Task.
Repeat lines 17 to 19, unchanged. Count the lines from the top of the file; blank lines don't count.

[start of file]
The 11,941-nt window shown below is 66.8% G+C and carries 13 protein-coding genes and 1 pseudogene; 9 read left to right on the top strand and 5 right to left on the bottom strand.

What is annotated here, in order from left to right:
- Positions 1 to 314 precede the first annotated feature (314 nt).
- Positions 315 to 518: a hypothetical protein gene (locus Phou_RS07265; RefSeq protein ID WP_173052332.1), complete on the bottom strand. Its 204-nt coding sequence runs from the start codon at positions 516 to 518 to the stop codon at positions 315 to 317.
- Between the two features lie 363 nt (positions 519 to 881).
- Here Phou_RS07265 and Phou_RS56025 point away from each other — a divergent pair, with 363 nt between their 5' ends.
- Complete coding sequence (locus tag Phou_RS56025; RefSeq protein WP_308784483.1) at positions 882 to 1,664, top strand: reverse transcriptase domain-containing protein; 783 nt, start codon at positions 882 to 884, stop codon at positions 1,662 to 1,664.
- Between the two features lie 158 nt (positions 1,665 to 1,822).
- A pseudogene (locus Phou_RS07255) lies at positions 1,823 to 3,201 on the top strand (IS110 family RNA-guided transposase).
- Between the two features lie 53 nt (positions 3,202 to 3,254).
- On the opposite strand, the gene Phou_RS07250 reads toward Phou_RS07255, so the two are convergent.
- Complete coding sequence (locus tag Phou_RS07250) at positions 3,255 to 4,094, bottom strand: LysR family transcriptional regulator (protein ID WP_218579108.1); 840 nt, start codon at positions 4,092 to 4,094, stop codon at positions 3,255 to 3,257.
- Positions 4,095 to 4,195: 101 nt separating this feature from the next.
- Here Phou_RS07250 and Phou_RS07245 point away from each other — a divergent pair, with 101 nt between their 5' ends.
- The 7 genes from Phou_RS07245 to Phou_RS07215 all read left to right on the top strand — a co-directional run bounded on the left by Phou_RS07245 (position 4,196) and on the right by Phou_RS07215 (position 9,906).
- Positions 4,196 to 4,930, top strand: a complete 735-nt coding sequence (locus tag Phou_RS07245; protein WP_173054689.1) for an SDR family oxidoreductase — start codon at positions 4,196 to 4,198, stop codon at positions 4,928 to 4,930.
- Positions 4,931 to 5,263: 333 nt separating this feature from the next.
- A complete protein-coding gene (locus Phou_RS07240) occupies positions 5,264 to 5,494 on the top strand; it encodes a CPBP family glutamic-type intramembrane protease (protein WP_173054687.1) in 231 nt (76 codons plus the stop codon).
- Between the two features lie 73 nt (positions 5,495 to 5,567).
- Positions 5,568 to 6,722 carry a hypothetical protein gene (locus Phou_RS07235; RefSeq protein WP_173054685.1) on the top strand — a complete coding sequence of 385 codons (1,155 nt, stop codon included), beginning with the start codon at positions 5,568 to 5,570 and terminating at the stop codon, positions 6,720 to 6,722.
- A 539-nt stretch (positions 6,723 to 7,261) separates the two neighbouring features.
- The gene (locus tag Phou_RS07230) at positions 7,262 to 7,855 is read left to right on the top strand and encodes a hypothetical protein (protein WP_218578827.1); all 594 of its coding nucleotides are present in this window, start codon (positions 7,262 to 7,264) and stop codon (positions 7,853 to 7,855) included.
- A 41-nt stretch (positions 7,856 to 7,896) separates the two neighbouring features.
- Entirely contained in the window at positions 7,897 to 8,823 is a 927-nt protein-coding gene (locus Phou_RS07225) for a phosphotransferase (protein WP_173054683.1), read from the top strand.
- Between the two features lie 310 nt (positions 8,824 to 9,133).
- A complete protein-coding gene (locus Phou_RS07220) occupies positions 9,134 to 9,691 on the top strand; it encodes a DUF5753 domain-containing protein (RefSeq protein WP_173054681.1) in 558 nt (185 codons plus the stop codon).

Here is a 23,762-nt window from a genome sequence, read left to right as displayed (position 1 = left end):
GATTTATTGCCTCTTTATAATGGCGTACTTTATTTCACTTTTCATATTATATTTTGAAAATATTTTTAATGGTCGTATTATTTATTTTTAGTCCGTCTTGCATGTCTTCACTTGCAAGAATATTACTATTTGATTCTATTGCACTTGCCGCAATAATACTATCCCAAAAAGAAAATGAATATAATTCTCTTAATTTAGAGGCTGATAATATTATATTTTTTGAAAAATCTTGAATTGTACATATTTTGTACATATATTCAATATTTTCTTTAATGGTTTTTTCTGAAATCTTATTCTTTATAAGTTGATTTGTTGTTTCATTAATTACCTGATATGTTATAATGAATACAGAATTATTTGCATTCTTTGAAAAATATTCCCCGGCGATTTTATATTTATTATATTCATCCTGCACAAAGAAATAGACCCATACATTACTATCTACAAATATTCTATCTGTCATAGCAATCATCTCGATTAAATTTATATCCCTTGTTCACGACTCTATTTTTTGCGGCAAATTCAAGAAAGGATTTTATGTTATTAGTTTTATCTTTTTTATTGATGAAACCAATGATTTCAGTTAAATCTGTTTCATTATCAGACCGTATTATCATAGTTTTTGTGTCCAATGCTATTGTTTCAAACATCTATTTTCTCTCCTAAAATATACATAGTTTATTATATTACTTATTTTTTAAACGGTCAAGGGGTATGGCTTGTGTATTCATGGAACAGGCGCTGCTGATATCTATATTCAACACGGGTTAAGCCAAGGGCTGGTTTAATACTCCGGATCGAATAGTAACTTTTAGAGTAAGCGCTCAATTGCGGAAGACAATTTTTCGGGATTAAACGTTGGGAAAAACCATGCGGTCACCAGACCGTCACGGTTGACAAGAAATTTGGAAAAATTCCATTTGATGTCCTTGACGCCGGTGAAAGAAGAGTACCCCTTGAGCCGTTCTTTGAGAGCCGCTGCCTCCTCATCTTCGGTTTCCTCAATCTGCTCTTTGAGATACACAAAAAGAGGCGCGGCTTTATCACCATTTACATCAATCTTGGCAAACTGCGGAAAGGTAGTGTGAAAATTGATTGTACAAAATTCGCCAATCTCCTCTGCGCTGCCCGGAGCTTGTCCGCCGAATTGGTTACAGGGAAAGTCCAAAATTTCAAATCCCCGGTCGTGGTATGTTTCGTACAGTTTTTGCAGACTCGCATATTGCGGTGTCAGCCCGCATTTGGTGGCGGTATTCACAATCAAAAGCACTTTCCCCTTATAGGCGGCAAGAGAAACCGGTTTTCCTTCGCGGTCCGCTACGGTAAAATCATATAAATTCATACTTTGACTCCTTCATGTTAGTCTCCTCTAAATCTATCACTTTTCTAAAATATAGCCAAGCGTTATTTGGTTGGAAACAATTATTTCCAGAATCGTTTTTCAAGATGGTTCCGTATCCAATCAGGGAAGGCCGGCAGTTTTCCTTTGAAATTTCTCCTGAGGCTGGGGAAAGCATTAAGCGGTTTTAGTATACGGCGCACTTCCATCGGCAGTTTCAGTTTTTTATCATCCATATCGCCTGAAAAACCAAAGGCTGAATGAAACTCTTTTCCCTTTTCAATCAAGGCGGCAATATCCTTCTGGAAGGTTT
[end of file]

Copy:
- Positions 4,931 to 5,263: 333 nt separating this feature from the next.
- A complete protein-coding gene (locus Phou_RS07240) occupies positions 5,264 to 5,494 on the top strand; it encodes a CPBP family glutamic-type intramembrane protease (protein WP_173054687.1) in 231 nt (76 codons plus the stop codon).
- Between the two features lie 73 nt (positions 5,495 to 5,567).